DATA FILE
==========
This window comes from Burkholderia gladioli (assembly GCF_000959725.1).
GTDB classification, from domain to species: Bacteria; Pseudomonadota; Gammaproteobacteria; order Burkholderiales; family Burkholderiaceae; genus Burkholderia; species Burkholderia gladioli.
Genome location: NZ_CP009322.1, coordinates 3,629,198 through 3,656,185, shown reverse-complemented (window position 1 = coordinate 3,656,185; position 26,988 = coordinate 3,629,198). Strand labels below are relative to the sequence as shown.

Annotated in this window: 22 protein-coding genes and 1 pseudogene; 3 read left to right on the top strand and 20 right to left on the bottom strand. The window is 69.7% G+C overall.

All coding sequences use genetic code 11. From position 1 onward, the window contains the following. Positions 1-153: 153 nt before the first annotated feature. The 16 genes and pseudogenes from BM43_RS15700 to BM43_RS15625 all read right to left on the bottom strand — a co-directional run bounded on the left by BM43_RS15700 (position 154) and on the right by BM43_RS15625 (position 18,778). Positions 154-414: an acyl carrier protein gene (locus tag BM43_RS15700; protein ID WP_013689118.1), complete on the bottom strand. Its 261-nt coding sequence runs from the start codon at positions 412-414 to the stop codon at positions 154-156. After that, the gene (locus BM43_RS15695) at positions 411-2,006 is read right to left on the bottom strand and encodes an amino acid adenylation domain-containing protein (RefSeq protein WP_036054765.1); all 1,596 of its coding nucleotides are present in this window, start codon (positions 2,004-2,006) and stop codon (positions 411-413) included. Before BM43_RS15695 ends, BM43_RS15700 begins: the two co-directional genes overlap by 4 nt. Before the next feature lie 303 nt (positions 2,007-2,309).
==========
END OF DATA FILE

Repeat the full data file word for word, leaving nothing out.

This window comes from Burkholderia gladioli (assembly GCF_000959725.1).
GTDB classification, from domain to species: Bacteria; Pseudomonadota; Gammaproteobacteria; order Burkholderiales; family Burkholderiaceae; genus Burkholderia; species Burkholderia gladioli.
Genome location: NZ_CP009322.1, coordinates 3,629,198 through 3,656,185, shown reverse-complemented (window position 1 = coordinate 3,656,185; position 26,988 = coordinate 3,629,198). Strand labels below are relative to the sequence as shown.

Annotated in this window: 22 protein-coding genes and 1 pseudogene; 3 read left to right on the top strand and 20 right to left on the bottom strand. The window is 69.7% G+C overall.

All coding sequences use genetic code 11. From position 1 onward, the window contains the following. Positions 1-153: 153 nt before the first annotated feature. The 16 genes and pseudogenes from BM43_RS15700 to BM43_RS15625 all read right to left on the bottom strand — a co-directional run bounded on the left by BM43_RS15700 (position 154) and on the right by BM43_RS15625 (position 18,778). Positions 154-414: an acyl carrier protein gene (locus tag BM43_RS15700; protein ID WP_013689118.1), complete on the bottom strand. Its 261-nt coding sequence runs from the start codon at positions 412-414 to the stop codon at positions 154-156. After that, the gene (locus BM43_RS15695) at positions 411-2,006 is read right to left on the bottom strand and encodes an amino acid adenylation domain-containing protein (RefSeq protein WP_036054765.1); all 1,596 of its coding nucleotides are present in this window, start codon (positions 2,004-2,006) and stop codon (positions 411-413) included. Before BM43_RS15695 ends, BM43_RS15700 begins: the two co-directional genes overlap by 4 nt. Before the next feature lie 303 nt (positions 2,007-2,309).